According to a study published today (February 22, 2022) in eLife, growing rice with aquatic animals can eliminate the need for chemical fertilizers and pesticides while also increasing farmer yields. The findings point to a technique to assist lessen the environmental impacts of rice cultivation while also providing possible economic benefits to rice producers.
Modern farms typically grow a single crop and use a lot of fertilizers and pesticides. This has aided in crop output but at the expense of environmental deterioration.
Some farmers are experimenting with producing a combination of crops and animals in order to reduce the use of agricultural pesticides by utilizing beneficial plant-animal interactions.
“One example includes farmers experimenting with growing aquatic animals in rice paddies,” says co-first author Liang Guo, Postdoctoral Fellow at the College of Life Sciences, Zhejiang University, Hangzhou, China. “Learning more about how these animals contribute to rice paddy ecosystems could help with producing rice in a more sustainable way.”
Guo and colleagues compared the growth of rice alongside carp, mitten crabs, or softshell turtles against rice grown alone over the course of three four-year trials. They discovered that as compared to rice farmed alone, the aquatic creatures reduced weeds, enhanced organic matter decomposition, and boosted rice yields.
One example includes farmers experimenting with growing aquatic animals in rice paddies. Learning more about how these animals contribute to rice paddy ecosystems could help with producing rice in a more sustainable way.Liang Guo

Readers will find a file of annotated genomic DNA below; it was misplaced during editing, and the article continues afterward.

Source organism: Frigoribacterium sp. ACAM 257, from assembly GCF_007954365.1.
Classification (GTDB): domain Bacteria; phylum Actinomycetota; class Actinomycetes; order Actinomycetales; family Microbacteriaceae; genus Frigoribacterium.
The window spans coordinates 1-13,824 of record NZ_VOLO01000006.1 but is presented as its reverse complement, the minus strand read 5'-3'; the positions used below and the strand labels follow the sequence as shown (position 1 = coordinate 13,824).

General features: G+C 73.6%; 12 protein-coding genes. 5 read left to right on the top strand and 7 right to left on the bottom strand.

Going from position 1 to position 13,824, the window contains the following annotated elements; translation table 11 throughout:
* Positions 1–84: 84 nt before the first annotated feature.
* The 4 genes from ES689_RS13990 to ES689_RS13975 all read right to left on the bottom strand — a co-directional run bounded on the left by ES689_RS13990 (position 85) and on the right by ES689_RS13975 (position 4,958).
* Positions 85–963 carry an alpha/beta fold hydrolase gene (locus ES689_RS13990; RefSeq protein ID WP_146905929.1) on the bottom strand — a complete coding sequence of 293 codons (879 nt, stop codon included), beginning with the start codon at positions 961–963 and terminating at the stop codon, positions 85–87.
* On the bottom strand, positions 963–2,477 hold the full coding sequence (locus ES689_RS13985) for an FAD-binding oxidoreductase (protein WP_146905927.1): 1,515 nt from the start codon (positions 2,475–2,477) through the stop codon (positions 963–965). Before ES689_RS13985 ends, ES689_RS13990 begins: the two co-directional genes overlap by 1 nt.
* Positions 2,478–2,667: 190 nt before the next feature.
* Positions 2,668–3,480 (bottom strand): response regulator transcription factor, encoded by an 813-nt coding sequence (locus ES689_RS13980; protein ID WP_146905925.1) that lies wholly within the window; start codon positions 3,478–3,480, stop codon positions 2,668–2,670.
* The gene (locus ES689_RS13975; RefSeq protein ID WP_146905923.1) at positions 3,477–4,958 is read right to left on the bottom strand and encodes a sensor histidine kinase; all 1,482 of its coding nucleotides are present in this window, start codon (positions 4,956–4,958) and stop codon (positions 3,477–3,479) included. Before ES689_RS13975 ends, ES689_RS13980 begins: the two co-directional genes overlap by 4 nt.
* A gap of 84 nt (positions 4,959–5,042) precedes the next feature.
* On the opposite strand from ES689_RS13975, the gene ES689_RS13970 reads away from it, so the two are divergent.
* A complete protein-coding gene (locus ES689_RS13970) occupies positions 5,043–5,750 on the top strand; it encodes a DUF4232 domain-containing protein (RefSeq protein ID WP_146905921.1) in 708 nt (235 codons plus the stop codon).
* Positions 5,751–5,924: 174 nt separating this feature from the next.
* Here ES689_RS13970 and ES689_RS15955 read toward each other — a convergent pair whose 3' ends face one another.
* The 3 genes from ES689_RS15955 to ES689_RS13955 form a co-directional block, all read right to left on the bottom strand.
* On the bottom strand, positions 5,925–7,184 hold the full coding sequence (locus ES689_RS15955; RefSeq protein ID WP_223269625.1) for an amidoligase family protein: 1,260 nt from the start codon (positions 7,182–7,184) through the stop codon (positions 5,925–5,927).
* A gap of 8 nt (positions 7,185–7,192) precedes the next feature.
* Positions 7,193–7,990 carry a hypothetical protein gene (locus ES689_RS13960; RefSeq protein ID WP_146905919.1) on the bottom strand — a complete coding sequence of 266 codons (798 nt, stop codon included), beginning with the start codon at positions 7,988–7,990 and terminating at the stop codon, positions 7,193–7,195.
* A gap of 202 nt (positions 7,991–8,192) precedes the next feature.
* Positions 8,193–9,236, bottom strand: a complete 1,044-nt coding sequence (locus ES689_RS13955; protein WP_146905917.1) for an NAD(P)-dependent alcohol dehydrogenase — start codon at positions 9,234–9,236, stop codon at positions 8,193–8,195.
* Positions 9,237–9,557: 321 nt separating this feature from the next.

“We also saw that nitrogen levels in the soil remained steady in the rice paddies with aquatic animals, reducing the need for using nitrogen-based fertilizers,” says co-first author Lufeng Zhao, a Ph.D. student at the College of Life Sciences, Zhejiang University.
The team then looked at what the animals in the rice paddies ate. They discovered that plant and other things scavenged made up 16-50 percent of their diet, rather than their feed. They also discovered that the rice plants consumed 13-35 percent of the nitrogen from residual feed that the animals didn’t eat.
Rice planted with aquatic creatures produced yields that were 8.7% to 12.1 percent greater than rice farmed alone. Farmers were also able to raise between 0.5 and 2.5 tonnes of crabs, carp, or turtles per acre in addition to their rice.
“These results enhance our understanding of the roles of animals in agricultural ecosystems, and support the view that growing crops alongside animals has a number of benefits,” concludes Xin Chen, Professor of Ecology at the College of Life Sciences, Zhejiang University, and co-senior author of the study alongside Dr. Liangliang Hu and Professor Jianjun Tang.
“In terms of rice production, adding aquatic animals to paddies may increase farmers’ profits as they can sell both the animals and the rice, spend less on fertiliser and pesticides, and charge more for sustainably grown products.”